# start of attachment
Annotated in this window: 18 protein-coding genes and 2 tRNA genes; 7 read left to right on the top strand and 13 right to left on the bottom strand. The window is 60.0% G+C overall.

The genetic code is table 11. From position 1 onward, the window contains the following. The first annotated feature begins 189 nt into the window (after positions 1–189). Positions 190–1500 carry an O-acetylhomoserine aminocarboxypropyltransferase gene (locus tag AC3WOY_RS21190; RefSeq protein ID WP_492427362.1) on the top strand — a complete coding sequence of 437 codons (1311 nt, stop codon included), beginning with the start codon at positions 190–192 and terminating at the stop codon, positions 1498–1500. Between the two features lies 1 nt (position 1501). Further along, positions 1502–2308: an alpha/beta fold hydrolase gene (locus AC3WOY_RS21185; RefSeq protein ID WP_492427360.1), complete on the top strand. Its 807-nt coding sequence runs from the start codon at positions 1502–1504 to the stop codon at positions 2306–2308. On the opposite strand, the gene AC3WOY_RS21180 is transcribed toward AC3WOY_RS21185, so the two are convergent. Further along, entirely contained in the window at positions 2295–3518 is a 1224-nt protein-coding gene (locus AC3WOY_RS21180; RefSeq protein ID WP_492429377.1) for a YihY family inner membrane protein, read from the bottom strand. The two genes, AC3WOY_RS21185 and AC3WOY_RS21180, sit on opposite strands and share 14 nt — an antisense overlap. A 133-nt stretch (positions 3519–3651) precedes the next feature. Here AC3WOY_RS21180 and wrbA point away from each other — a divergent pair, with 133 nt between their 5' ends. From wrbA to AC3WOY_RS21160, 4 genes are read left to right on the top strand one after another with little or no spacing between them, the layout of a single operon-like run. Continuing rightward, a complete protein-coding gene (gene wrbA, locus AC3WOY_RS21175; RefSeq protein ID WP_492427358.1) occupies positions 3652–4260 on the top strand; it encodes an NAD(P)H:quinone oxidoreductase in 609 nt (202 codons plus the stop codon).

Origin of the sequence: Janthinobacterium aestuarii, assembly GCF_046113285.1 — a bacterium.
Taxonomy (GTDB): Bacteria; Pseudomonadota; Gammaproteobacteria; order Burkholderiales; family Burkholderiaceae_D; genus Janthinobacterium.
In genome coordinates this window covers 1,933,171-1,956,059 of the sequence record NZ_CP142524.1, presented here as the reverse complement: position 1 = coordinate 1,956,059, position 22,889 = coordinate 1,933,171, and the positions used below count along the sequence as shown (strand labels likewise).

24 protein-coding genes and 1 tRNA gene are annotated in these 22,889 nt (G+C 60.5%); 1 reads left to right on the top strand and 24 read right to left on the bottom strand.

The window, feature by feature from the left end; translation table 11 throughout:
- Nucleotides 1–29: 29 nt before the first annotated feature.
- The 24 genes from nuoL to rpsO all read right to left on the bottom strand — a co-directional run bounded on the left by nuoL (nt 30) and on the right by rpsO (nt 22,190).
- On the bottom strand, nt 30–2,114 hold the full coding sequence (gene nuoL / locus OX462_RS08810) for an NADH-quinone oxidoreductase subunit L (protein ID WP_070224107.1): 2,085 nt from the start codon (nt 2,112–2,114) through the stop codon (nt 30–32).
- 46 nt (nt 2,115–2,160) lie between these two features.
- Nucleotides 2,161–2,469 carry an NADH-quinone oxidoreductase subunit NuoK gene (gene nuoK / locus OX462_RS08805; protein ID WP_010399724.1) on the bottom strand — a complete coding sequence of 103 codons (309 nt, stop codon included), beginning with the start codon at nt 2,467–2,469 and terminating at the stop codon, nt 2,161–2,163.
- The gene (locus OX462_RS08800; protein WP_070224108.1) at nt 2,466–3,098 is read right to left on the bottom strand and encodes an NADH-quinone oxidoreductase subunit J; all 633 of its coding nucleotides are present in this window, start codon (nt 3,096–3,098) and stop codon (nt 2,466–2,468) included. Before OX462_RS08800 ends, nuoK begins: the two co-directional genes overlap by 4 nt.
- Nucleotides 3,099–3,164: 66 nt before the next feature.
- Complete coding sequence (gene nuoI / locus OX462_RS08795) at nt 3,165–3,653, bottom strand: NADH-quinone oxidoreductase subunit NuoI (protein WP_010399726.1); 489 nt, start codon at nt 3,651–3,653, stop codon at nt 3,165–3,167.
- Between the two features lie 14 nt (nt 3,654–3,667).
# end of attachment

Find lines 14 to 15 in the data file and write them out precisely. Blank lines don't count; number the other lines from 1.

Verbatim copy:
- Nucleotides 3,099–3,164: 66 nt before the next feature.
- Complete coding sequence (gene nuoI / locus OX462_RS08795) at nt 3,165–3,653, bottom strand: NADH-quinone oxidoreductase subunit NuoI (protein WP_010399726.1); 489 nt, start codon at nt 3,651–3,653, stop codon at nt 3,165–3,167.